Lastly I want to reveal the locations of the secret areas in the game. In spoiler tags of course. :) [spoiler]In the tutorial level, above the hollow tree to the next level.[/spoiler] [spoiler]In the non-tutorial level, to the left of the large pit of spikes.[/spoiler]
This has been the final day of the week of awesome for me. At the time of writing the competition ends in about 8 hours and as I'm typing this the zip file of version 0.1.1 is being uploaded to media fire.
Today wasn't as hectic as I had feared. There was one issue where an exported object from Blender wasn't being loaded correctly but simply triangulating all the faces in that object seemed to fix it. There wasn't much coding today, the biggest feature I implemented was extra lives for the protagonist. For each live the player picks up they can have one extra bonepile on the ground that can be used to solve puzzles.
The main thing I added today though is the level after the tutorial area, which will hopefully provide a challenging experience to the player. At the end of that level the game will simply loop back to the start of the game. In each of the two main areas, the tutorial level and the one I've added today, is a secret area to be found. You will definitely know when you've found one since the style of the game is very different in those areas. I went for the silhouette-shadows-before-colored-background style. Which is a bit lazy if you think about it, since you don't have to fill in the details of the level. I still think it's find it moderation though. One of the first games I played where some of the levels had this style was Super Meat Boy, although there are probably games that did something similar before it.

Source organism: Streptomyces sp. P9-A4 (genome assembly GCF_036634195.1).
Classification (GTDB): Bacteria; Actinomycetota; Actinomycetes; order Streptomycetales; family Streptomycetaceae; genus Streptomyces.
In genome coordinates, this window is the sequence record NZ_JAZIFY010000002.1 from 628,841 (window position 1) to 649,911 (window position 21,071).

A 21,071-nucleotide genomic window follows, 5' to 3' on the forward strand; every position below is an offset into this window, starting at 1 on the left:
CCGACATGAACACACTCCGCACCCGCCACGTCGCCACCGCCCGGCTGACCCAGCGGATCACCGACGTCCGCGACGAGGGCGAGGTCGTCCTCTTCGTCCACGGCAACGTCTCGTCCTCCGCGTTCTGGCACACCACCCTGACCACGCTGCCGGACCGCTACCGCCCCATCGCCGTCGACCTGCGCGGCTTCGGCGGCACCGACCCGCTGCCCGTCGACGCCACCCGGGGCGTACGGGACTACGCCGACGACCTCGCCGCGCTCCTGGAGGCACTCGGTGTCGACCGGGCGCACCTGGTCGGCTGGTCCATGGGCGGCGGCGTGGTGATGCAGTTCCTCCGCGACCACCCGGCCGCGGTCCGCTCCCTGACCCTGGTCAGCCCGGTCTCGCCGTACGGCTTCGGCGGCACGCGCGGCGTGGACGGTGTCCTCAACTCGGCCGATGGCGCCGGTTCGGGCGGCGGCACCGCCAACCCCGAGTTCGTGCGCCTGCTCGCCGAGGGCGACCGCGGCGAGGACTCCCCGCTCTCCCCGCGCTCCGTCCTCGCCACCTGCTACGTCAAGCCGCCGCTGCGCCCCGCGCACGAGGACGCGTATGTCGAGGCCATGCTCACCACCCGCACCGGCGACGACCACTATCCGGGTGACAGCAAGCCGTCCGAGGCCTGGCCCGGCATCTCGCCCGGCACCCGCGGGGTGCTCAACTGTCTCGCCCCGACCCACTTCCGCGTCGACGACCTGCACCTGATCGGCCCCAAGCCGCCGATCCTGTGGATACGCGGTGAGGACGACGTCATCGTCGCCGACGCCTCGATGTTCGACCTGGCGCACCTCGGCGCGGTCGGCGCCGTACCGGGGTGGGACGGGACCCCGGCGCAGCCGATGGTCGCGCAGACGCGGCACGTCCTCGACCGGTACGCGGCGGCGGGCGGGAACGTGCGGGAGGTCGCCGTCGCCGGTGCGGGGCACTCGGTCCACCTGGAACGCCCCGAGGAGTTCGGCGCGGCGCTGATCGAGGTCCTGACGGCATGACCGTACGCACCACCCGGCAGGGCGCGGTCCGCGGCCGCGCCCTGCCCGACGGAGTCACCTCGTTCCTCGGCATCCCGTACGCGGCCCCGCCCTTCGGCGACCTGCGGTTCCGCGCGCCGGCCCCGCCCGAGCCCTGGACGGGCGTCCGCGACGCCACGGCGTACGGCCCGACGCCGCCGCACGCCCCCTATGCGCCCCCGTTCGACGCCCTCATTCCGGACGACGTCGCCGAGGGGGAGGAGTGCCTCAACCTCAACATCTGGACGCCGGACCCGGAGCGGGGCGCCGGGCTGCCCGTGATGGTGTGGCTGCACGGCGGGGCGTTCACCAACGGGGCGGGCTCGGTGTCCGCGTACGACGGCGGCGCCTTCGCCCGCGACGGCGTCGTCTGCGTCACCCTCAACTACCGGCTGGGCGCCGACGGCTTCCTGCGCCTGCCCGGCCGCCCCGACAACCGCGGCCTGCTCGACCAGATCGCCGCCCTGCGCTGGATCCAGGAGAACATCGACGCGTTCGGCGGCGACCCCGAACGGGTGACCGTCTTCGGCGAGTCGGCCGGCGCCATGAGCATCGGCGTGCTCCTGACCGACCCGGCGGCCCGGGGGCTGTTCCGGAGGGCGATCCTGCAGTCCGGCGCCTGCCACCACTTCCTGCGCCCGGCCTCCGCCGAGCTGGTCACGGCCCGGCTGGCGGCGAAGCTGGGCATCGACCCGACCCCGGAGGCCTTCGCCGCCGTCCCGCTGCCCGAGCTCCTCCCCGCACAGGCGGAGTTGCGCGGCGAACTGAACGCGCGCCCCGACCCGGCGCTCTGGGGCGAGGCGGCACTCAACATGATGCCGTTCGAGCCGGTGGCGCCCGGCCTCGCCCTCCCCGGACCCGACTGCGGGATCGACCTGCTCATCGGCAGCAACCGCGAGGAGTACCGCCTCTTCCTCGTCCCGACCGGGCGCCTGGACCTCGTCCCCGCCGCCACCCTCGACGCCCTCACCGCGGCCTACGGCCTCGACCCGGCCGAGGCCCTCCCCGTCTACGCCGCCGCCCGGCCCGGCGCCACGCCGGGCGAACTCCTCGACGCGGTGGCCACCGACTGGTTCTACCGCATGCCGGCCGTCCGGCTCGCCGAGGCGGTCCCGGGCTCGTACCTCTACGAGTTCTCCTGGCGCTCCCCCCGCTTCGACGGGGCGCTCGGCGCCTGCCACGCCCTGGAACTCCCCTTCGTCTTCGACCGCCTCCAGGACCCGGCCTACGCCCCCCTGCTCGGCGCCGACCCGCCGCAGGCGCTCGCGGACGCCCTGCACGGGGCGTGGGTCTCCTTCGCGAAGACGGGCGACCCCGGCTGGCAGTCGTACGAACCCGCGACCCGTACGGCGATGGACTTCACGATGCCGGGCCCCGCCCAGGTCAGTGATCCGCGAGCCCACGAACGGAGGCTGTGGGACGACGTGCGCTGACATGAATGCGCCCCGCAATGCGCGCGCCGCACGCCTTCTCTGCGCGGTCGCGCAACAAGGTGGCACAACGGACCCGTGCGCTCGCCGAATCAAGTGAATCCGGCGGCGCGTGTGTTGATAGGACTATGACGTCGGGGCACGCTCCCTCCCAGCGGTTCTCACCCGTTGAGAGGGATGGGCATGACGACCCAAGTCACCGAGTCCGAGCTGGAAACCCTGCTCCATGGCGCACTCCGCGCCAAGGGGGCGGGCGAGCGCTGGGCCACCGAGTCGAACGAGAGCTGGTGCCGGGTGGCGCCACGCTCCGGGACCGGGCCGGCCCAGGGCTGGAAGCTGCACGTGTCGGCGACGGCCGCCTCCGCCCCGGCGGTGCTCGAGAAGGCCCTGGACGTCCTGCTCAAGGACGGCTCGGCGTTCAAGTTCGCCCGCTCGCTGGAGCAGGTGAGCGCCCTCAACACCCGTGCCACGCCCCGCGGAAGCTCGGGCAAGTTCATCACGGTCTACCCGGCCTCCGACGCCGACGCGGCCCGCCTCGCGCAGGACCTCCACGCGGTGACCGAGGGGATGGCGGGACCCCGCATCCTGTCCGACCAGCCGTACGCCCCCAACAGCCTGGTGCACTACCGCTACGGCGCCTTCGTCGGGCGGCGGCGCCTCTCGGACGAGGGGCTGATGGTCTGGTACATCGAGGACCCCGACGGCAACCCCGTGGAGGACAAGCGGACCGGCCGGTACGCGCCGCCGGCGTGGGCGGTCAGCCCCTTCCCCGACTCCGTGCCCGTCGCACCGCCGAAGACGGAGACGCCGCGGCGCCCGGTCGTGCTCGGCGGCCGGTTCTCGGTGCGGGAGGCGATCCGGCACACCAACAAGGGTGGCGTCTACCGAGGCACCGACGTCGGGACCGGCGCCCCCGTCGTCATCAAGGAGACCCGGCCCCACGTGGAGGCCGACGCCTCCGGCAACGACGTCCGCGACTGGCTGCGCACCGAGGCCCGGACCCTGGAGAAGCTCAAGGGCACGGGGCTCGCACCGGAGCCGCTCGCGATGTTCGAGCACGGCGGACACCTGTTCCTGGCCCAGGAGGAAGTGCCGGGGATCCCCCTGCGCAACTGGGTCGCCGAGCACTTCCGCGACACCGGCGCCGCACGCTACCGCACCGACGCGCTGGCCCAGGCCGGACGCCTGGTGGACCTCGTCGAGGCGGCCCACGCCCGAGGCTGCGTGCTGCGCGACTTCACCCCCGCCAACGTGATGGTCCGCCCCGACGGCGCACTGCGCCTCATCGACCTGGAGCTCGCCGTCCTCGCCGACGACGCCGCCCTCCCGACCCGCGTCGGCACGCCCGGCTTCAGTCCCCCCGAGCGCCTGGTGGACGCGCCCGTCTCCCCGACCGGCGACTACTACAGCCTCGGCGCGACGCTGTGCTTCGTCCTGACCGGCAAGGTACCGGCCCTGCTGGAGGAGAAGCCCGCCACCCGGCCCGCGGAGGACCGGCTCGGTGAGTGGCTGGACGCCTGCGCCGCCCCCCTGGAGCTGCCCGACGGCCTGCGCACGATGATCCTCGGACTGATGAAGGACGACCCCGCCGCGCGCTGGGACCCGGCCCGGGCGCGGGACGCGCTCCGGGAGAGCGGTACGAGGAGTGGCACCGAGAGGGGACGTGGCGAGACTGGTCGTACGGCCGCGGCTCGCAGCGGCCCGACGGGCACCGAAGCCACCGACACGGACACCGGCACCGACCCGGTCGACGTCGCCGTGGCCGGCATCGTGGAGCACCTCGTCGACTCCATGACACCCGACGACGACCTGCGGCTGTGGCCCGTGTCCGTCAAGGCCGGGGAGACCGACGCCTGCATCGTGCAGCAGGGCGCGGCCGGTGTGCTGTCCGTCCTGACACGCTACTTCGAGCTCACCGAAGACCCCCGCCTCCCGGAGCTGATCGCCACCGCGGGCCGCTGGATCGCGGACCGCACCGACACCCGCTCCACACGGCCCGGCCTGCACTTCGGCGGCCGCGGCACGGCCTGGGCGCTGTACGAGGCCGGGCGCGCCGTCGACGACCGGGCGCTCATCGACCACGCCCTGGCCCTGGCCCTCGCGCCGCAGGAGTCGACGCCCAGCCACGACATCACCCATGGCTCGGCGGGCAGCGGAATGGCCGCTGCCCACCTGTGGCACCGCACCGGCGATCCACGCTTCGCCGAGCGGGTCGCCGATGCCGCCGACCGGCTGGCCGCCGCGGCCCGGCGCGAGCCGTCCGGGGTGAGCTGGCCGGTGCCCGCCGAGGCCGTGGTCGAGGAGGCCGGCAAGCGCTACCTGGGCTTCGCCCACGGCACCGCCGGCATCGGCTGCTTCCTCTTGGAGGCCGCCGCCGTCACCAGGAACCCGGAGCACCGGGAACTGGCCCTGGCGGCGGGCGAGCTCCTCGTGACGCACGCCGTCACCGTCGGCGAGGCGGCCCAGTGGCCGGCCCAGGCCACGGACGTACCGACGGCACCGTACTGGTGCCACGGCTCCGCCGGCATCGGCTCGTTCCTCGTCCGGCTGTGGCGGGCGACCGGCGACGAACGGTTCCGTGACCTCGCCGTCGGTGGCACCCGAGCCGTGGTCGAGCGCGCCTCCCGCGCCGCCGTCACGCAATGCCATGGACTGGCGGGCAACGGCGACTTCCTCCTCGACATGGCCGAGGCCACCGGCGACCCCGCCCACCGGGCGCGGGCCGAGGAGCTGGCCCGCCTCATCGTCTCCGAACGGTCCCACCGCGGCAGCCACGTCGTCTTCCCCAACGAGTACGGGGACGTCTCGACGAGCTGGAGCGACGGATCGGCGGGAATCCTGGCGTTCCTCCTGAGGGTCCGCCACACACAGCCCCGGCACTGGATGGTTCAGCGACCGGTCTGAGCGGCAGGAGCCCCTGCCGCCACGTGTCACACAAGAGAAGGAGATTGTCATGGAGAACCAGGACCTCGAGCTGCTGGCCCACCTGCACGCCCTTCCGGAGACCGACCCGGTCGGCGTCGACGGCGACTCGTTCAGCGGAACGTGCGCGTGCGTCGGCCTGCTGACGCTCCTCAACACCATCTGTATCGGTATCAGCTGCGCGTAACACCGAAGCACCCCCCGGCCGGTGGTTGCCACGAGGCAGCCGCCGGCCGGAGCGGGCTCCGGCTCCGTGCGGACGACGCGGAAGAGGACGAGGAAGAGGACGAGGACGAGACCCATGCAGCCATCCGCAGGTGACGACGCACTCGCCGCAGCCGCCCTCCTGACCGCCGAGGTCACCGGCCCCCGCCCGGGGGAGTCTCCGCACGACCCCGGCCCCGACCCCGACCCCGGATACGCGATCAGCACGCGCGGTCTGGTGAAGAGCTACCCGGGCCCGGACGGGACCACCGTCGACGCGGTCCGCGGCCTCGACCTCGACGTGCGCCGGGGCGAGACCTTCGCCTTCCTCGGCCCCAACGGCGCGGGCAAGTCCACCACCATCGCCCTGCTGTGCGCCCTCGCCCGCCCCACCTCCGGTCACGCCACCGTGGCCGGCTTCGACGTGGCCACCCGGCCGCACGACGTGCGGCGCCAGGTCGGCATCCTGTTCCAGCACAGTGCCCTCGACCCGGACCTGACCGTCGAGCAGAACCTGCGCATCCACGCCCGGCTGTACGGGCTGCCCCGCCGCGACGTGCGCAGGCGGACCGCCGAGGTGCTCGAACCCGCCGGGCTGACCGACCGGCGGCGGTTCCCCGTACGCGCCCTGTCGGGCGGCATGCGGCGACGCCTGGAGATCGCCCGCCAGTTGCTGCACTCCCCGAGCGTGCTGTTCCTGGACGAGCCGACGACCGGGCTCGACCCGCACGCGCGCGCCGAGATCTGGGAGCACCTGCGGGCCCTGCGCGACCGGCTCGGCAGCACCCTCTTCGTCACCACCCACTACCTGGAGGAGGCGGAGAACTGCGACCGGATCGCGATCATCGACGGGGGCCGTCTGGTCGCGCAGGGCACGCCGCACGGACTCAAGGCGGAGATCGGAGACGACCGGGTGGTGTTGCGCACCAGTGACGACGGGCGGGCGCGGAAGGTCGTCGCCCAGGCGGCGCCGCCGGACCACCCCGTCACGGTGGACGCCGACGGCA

Okay, that's it for now. The next journal post will contain the post-mortom and I will talk about things that went well, things that didn't went well and features that didn't make it.
For me this has been day 6. I skipped a day because implementing sounds proved to be more difficult than I thought. It does sound simple, doesn't it? You'd think it would be something such as this: s = Sound("path/to/sound.wav")s.play(volume=1.0) But unfortunately the audio interface provided by SDL2 is very low level. You literally have to load the binary buffer of a WAV file and copy bits of it into a stream when its requested by a callback function. Anyway, I do have it working, but only for one sound for now. The music I picked is "Quiet Tension" by Eric Matyas (his website is http://soundimage.org/). I also credited him in the game of course. Simply adding some background music really does wonders for the atmosphere. It feels much more spooky now.
But do you know what also adds a lot of atmosphere? Lighting! Previously everything was shaded fullbright which is pretty ugly. Now every object is lit by two directional lights, front and back, and can also be lit by point lights. Although I haven't added much point lights yet. The reason I went for two directional lights which oppose each another is so you can also color the shadow differently than the front lit side of the object. This looks a lot nicer than just making the other side of the objects darker.
Lastly a big feature I've implemented is transitions between levels, which also means I've added another area. For now I've just added a starting area, but I'm planning to spend most of the last day on making new areas. Otherwise the game will be a bit short. I'm also hoping to add some secret areas, that'll make for a fun challange for the other people following the week of awesome.
This has been day 4. The midway point has been passed and everything seems to be on schedule. I don't think I'll be able to create as much levels as I originally wanted to make but we'll see. Right now it's only the tutorial level anyway.
One of the things I implemented today are fade-ins and fade-outs. It's a relatively a minor thing but it does make the game feel much more professional.